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American Institution Turns 90

February 11, 2010

American Institution Turns 90

League of Women Voters Celebrates Milestone Birthday

Washington, D.C. – The League of Women Voters celebrates its 90th birthday on Sunday, February 14th. Known widely for its voter education efforts, this non-partisan, government watchdog group has been an American institution since 1920.

"More than 850 state and local Leagues across the country will celebrate this milestone birthday throughout 2010," said Mary G. Wilson, national president of the League of Women Voters. "But most importantly, we’ll be doing what we always do: discussing the important issues, challenging the status quo and demanding accountability."

In 1920, after a 72-year struggle, and when passage of the 19th amendment appeared to be imminent, members of the National American Woman Suffrage Association met to form the League of Women Voters. Carrie Chapman Catt first proposed the creation of a League to "finish the fight" and to work to end all discrimination against women. While initially concerned with the status and rights of women, the League of Women Voters gradually expanded its interests to include issues affecting the whole community. Today, the League works to effect change on a variety of issues including health care, climate change, election and campaign finance reforms, land use and education.

"The women who fought for voting rights in the first part of the 20th century did not know if they would be successful," Wilson continued. "And yet they persevered – changing our democracy and society. Today we are equally committed to improving our democracy at all levels, making sure it represents the common good—not special interests and big money."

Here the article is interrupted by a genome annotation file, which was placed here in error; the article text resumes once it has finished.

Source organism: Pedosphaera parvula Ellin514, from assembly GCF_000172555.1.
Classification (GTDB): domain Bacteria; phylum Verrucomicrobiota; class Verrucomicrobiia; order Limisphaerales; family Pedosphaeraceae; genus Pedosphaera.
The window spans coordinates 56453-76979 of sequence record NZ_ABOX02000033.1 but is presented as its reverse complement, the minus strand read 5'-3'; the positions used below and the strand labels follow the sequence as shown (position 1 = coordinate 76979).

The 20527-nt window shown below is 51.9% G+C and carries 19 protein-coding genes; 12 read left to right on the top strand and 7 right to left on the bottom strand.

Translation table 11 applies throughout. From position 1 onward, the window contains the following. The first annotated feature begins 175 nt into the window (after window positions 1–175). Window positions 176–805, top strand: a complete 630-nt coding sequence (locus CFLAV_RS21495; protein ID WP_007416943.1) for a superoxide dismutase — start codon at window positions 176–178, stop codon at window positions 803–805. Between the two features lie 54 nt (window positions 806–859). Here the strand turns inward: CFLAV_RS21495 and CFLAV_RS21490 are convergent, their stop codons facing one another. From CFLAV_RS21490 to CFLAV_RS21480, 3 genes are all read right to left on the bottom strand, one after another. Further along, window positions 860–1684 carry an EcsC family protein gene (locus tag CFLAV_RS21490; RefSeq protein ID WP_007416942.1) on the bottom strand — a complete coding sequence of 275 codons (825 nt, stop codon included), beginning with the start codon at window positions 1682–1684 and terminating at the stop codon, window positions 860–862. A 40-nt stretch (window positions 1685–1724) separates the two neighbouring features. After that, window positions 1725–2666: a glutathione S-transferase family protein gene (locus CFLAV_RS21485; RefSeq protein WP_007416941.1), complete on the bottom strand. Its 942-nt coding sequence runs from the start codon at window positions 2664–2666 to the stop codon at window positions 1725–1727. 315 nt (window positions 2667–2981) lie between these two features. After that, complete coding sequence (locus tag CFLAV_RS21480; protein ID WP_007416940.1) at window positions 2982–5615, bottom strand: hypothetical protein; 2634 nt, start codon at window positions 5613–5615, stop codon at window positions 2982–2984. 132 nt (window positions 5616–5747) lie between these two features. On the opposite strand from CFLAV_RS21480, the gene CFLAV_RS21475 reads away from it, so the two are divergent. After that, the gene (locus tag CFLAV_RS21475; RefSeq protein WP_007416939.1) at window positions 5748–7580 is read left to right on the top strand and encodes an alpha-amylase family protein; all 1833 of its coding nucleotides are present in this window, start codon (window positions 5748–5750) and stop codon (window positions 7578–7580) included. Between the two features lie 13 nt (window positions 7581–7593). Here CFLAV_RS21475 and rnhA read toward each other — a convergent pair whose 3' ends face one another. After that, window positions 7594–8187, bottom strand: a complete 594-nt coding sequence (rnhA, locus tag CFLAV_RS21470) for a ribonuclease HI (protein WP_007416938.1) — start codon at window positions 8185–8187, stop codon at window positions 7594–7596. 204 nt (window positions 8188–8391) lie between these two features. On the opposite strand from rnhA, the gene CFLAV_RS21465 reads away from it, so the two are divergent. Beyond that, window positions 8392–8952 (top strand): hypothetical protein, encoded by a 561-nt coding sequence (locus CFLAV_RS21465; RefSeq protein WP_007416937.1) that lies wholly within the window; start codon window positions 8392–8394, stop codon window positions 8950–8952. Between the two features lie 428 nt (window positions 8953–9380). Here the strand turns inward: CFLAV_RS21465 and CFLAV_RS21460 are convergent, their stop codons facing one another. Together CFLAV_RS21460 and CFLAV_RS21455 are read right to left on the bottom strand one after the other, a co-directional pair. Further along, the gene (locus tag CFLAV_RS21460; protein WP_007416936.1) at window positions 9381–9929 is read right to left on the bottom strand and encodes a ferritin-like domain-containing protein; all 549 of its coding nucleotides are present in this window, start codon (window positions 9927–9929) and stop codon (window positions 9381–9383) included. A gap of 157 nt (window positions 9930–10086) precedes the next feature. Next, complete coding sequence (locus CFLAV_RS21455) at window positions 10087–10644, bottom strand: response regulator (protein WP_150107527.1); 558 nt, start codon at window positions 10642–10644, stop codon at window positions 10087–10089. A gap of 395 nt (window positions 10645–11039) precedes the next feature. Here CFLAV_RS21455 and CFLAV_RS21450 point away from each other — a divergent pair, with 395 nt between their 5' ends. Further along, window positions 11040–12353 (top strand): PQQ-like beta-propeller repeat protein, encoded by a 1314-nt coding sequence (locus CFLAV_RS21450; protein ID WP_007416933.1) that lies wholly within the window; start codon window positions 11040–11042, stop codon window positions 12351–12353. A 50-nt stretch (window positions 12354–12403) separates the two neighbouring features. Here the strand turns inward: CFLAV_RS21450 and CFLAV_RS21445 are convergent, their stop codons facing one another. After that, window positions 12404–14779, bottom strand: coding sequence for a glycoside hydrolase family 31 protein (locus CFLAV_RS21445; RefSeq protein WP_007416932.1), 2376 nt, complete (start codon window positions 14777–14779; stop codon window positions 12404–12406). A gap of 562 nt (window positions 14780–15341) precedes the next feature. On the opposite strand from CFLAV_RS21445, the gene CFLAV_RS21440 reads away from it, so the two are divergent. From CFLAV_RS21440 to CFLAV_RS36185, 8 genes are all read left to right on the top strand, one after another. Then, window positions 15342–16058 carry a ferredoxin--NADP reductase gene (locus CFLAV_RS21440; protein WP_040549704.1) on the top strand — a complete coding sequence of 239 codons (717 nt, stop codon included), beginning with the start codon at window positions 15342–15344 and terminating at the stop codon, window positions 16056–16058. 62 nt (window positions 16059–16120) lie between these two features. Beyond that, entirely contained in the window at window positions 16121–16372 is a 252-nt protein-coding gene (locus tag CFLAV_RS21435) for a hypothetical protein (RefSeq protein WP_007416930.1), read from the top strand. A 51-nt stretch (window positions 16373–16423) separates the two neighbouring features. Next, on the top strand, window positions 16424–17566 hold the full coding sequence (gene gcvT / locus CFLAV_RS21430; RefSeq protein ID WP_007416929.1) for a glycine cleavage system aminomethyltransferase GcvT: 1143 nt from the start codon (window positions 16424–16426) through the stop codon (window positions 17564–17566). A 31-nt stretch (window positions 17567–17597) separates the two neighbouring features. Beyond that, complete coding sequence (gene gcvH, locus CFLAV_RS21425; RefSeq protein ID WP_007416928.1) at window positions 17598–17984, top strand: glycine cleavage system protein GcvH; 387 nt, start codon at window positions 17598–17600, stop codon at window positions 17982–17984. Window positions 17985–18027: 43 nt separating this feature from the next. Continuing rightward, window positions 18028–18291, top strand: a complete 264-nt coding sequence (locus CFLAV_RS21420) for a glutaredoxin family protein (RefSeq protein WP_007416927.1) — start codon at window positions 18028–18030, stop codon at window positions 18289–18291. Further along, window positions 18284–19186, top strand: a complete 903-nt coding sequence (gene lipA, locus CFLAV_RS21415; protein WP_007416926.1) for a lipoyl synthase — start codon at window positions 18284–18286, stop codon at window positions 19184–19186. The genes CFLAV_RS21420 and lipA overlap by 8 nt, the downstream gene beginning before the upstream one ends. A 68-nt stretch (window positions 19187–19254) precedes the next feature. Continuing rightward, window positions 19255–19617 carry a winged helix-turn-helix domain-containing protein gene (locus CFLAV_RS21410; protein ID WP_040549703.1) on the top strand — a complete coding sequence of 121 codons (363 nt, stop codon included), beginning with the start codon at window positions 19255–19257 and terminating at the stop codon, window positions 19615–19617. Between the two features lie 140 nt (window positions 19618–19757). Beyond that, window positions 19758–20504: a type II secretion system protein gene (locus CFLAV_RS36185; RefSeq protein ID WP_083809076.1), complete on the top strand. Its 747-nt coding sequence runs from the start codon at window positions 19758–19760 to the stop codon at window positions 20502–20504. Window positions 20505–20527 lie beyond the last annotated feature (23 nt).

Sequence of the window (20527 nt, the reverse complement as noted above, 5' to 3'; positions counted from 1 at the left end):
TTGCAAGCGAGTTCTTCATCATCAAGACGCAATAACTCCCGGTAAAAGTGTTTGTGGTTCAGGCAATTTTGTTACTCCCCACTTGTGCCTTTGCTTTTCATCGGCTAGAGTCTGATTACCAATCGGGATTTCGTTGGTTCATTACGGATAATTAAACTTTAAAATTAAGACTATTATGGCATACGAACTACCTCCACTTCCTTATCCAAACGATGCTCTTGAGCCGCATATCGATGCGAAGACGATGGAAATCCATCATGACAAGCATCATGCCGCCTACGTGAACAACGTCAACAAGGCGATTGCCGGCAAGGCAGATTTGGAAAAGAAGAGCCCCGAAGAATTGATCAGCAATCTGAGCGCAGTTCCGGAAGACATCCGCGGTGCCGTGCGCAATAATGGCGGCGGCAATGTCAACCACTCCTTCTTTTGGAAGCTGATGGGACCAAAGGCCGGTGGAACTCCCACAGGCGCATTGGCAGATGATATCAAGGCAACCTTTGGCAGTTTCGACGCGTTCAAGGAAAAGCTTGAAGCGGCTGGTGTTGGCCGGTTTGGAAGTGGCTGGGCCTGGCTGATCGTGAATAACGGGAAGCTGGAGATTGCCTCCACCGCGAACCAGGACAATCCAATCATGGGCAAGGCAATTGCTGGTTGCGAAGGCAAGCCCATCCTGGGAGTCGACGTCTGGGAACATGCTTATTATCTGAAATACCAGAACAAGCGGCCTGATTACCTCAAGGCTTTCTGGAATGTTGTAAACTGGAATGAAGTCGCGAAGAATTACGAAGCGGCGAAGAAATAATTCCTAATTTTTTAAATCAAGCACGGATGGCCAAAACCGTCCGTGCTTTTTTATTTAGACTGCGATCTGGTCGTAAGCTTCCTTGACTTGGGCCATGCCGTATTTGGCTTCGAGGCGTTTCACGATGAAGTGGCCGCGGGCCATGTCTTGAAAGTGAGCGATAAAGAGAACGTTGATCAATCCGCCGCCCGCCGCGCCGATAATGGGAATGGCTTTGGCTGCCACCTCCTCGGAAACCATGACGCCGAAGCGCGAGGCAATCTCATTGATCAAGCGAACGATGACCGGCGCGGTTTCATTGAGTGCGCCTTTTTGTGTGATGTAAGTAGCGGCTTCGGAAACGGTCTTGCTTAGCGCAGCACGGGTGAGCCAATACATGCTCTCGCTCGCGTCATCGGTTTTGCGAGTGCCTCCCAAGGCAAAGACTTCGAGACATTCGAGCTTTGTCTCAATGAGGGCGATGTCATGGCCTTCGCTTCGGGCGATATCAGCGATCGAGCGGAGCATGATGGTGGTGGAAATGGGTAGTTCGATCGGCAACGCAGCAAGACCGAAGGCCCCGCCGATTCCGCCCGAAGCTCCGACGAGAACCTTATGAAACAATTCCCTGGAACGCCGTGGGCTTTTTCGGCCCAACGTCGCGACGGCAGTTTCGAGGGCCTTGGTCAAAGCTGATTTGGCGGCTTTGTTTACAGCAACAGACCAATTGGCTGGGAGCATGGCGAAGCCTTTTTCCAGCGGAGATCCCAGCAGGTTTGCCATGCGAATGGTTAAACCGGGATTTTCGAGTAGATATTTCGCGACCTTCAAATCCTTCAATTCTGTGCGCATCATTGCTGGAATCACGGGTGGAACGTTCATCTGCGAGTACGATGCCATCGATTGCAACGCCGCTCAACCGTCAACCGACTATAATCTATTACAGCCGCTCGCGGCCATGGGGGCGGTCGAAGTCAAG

"Because of our long-standing nonpartisan and unbiased approach to educating voters and reforming governmental systems, the League is a well-known and highly credible voice on reforms that affect the public. National polling data continues to show that the League of Women Voters is the most-trusted independent validator that proposed reforms are in the public interest."

"Membership in the League is open to men and women of all ages," Wilson continued. "We have members that have been League activists for over 50 years and members who have just joined – inspired by a particular issue or after attending an event. If a particular issue attracts new members, they will keep coming back after meeting the wonderful people who are similarly dedicated to change in their communities.

"For the last 90 years, the League of Women Voters has left its footprint on American history, and our democracy is stronger for it," Wilson concluded. "We look forward to continuing this work over the next 90 years."

For more information, visit the League online at and


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The League of Women Voters, a nonpartisan political organization, encourages informed and active participation in government, works to increase understanding of major public policy issues, and influences public policy through education and advocacy.